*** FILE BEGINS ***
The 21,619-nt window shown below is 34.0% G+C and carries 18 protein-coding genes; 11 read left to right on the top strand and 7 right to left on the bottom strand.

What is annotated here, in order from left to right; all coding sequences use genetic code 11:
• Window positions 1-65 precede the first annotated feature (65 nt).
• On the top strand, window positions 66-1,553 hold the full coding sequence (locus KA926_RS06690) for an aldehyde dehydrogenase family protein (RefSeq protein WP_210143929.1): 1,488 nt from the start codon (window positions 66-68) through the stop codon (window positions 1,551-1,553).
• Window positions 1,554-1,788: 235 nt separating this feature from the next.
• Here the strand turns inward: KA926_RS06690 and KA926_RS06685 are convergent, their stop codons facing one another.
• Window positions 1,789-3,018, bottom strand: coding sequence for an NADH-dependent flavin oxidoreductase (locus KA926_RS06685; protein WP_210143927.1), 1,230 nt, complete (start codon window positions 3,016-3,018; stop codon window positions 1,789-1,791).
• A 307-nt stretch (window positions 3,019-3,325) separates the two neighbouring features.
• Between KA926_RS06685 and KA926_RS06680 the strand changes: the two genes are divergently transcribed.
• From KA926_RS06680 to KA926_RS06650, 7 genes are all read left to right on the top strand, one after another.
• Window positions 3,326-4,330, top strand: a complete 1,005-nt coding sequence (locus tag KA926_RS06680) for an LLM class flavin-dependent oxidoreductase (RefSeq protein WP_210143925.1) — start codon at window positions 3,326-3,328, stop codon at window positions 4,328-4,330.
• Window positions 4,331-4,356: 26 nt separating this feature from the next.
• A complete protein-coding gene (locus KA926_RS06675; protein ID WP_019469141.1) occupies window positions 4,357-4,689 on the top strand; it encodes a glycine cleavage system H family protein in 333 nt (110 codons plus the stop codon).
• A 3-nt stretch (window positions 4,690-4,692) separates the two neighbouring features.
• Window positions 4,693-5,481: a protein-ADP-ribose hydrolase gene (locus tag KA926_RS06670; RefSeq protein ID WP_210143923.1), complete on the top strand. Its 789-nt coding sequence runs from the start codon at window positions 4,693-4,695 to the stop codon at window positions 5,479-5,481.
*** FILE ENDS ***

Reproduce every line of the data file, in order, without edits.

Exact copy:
The 21,619-nt window shown below is 34.0% G+C and carries 18 protein-coding genes; 11 read left to right on the top strand and 7 right to left on the bottom strand.

What is annotated here, in order from left to right; all coding sequences use genetic code 11:
• Window positions 1-65 precede the first annotated feature (65 nt).
• On the top strand, window positions 66-1,553 hold the full coding sequence (locus KA926_RS06690) for an aldehyde dehydrogenase family protein (RefSeq protein WP_210143929.1): 1,488 nt from the start codon (window positions 66-68) through the stop codon (window positions 1,551-1,553).
• Window positions 1,554-1,788: 235 nt separating this feature from the next.
• Here the strand turns inward: KA926_RS06690 and KA926_RS06685 are convergent, their stop codons facing one another.
• Window positions 1,789-3,018, bottom strand: coding sequence for an NADH-dependent flavin oxidoreductase (locus KA926_RS06685; protein WP_210143927.1), 1,230 nt, complete (start codon window positions 3,016-3,018; stop codon window positions 1,789-1,791).
• A 307-nt stretch (window positions 3,019-3,325) separates the two neighbouring features.
• Between KA926_RS06685 and KA926_RS06680 the strand changes: the two genes are divergently transcribed.
• From KA926_RS06680 to KA926_RS06650, 7 genes are all read left to right on the top strand, one after another.
• Window positions 3,326-4,330, top strand: a complete 1,005-nt coding sequence (locus tag KA926_RS06680) for an LLM class flavin-dependent oxidoreductase (RefSeq protein WP_210143925.1) — start codon at window positions 3,326-3,328, stop codon at window positions 4,328-4,330.
• Window positions 4,331-4,356: 26 nt separating this feature from the next.
• A complete protein-coding gene (locus KA926_RS06675; protein ID WP_019469141.1) occupies window positions 4,357-4,689 on the top strand; it encodes a glycine cleavage system H family protein in 333 nt (110 codons plus the stop codon).
• A 3-nt stretch (window positions 4,690-4,692) separates the two neighbouring features.
• Window positions 4,693-5,481: a protein-ADP-ribose hydrolase gene (locus tag KA926_RS06670; RefSeq protein ID WP_210143923.1), complete on the top strand. Its 789-nt coding sequence runs from the start codon at window positions 4,693-4,695 to the stop codon at window positions 5,479-5,481.